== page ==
Pseudoephedrine—or PSE—is an active ingredient found in many over–the–counter (OTC) medicines like Advil® Cold & Sinus, Allegra-D®, Claritin-D®, Mucinex® D, Zyrtec-D® and Sudafed®. PSE provides convenient, effective treatment for congestion due to colds, allergies and sinus problems.
In an effort to stop the illegal sale of PSE to manufacture methamphetamine, federal law has moved all PSE-containing medicines behind a sales counter, limited purchases to 3.6 grams per day (or one 15 count box of a 24 hour allergy medicine) and 9 grams per 30 days, and required a purchaser’s signature in a logbook that is accessible by law enforcement. These limits were set so that patients could access medicines they need for cold and allergy relief but prohibit criminals from illegally purchasing to manufacture methamphetamine. Some states have additional requirements on where or how much you can purchase.
Criminals have identified ways to skirt these sales limits by “smurfing” – when criminals move from store to store to purchase illegal amounts of PSE or ask individuals to purchase these medicines for them to be used for the production of meth.
Purchasing these medicines for someone else who is using these medicines to illegally manufacture methamphetamine is a felony and can result in up to 20 years in prison.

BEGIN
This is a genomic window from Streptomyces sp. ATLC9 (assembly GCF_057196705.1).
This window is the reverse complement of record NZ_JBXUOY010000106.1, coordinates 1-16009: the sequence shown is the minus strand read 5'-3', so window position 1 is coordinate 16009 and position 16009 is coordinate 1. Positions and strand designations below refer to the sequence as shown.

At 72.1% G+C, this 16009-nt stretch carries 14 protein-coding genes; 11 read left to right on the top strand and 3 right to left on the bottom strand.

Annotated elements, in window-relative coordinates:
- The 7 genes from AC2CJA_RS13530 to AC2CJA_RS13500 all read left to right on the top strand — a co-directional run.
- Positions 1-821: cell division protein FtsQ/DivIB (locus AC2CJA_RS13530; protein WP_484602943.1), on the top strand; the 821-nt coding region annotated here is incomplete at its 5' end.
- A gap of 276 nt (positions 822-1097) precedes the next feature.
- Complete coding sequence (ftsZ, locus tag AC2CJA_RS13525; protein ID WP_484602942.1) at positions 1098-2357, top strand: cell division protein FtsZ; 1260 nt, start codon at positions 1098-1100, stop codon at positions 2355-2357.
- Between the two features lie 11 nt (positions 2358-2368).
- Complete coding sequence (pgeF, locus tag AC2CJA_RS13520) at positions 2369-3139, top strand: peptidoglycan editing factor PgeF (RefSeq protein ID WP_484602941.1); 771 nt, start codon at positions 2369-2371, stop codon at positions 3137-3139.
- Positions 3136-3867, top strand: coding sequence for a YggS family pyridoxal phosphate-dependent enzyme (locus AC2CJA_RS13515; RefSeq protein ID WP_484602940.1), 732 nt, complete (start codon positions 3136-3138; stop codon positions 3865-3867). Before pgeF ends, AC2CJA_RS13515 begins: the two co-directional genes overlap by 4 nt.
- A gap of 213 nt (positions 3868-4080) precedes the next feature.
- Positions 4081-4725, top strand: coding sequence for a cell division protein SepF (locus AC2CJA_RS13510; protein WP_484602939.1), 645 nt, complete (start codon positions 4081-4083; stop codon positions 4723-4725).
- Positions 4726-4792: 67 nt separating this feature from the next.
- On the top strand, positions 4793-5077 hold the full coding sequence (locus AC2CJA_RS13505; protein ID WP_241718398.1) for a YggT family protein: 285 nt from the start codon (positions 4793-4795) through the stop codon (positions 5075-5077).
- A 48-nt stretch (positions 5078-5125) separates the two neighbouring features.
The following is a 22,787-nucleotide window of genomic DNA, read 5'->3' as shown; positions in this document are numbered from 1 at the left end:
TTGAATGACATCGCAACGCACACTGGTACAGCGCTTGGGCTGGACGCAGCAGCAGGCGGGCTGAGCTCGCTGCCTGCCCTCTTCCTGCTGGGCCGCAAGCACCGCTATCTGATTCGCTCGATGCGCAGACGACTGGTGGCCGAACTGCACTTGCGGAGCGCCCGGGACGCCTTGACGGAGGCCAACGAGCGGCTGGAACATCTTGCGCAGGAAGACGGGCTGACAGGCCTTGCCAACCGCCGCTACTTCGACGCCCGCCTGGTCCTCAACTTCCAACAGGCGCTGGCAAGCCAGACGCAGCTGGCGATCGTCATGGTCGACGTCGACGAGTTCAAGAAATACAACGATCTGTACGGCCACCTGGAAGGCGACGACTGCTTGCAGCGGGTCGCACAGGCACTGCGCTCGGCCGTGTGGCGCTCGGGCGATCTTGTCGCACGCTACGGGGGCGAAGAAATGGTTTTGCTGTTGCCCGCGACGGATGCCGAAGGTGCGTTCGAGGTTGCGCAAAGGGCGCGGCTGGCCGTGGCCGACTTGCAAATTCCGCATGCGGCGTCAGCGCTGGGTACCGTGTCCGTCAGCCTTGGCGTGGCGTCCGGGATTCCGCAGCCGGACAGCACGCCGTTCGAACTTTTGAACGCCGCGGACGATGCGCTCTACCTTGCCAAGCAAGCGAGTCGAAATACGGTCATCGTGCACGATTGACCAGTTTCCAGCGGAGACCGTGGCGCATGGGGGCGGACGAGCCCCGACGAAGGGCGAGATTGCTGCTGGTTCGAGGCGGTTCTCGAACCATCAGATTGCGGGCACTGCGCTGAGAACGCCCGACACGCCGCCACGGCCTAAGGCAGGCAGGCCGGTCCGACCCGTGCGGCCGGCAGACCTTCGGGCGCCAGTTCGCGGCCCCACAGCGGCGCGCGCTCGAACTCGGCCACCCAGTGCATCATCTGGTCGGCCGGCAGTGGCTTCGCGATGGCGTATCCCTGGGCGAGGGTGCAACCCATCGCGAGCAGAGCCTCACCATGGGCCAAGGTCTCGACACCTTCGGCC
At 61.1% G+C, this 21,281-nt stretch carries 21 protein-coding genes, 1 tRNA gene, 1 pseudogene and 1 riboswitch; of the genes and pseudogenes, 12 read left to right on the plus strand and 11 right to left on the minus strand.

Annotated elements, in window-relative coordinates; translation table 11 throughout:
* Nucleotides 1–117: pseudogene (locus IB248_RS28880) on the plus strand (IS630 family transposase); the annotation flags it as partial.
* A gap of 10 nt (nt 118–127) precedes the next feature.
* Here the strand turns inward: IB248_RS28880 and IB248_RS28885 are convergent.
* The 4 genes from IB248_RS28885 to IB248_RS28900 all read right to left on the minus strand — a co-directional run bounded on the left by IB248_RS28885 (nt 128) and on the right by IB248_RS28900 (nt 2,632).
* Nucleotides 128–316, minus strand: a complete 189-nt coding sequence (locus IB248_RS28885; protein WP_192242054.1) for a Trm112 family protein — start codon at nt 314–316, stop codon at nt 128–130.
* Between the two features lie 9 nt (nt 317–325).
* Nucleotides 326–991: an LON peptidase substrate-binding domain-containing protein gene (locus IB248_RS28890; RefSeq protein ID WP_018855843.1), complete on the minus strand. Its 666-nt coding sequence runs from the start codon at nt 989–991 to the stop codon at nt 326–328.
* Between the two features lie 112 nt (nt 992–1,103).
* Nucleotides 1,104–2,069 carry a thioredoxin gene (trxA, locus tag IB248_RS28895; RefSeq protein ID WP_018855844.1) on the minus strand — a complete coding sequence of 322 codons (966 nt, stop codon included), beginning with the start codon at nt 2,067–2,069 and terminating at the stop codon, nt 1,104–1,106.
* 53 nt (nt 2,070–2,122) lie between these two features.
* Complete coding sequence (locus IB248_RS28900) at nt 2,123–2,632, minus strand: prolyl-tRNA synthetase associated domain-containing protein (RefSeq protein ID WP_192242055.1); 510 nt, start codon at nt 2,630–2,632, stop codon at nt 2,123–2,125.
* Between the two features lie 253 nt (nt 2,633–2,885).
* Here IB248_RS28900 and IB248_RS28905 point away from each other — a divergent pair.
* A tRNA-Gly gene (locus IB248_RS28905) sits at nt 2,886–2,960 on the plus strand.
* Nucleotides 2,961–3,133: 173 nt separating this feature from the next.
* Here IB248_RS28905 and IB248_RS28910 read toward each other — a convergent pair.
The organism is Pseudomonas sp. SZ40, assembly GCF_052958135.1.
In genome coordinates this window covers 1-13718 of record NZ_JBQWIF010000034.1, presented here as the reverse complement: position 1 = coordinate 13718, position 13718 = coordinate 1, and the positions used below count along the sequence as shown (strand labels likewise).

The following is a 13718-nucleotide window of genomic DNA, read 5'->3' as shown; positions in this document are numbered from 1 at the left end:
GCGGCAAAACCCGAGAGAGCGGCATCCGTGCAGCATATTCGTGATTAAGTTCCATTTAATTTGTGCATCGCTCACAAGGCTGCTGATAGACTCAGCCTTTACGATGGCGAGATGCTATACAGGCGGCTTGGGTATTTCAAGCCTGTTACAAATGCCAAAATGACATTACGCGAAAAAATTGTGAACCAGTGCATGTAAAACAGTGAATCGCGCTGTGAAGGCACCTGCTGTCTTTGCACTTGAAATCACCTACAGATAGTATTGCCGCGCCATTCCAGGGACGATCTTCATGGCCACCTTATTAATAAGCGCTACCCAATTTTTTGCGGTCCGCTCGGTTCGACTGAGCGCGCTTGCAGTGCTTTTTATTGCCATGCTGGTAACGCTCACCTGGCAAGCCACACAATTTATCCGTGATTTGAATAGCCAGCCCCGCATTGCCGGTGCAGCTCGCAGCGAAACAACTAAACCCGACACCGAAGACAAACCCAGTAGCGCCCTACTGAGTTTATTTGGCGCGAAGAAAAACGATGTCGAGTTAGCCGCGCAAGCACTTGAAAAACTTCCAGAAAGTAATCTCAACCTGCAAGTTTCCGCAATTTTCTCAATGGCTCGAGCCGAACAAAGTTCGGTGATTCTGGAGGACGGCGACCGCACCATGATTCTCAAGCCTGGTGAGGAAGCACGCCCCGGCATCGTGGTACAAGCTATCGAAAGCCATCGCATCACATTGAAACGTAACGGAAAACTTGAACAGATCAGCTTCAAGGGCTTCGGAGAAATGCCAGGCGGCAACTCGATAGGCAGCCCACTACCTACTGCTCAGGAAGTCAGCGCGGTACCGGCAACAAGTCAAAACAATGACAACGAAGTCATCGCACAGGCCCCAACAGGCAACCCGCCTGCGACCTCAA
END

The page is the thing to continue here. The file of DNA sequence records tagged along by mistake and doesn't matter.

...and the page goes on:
U.S. federal law states [From 21 USC §841(c)]:
(c) Offenses involving listed chemicals (such as pseudoephedrine)
Any person who knowingly or intentionally—
(1) possesses a listed chemical with intent to manufacture a controlled substance except as authorized by this subchapter;
(2) possesses or distributes a listed chemical knowing, or having reasonable cause to believe, that the listed chemical will be used to manufacture a controlled substance except as authorized by this subchapter;
shall be fined in accordance with title 18 or imprisoned not more than 20 years in the case of a violation of paragraph (1) or (2) involving a list I chemical or not more than 10 years in the case of a violation of this subsection other than a violation of paragraph (1) or (2) involving a list I chemical, or both.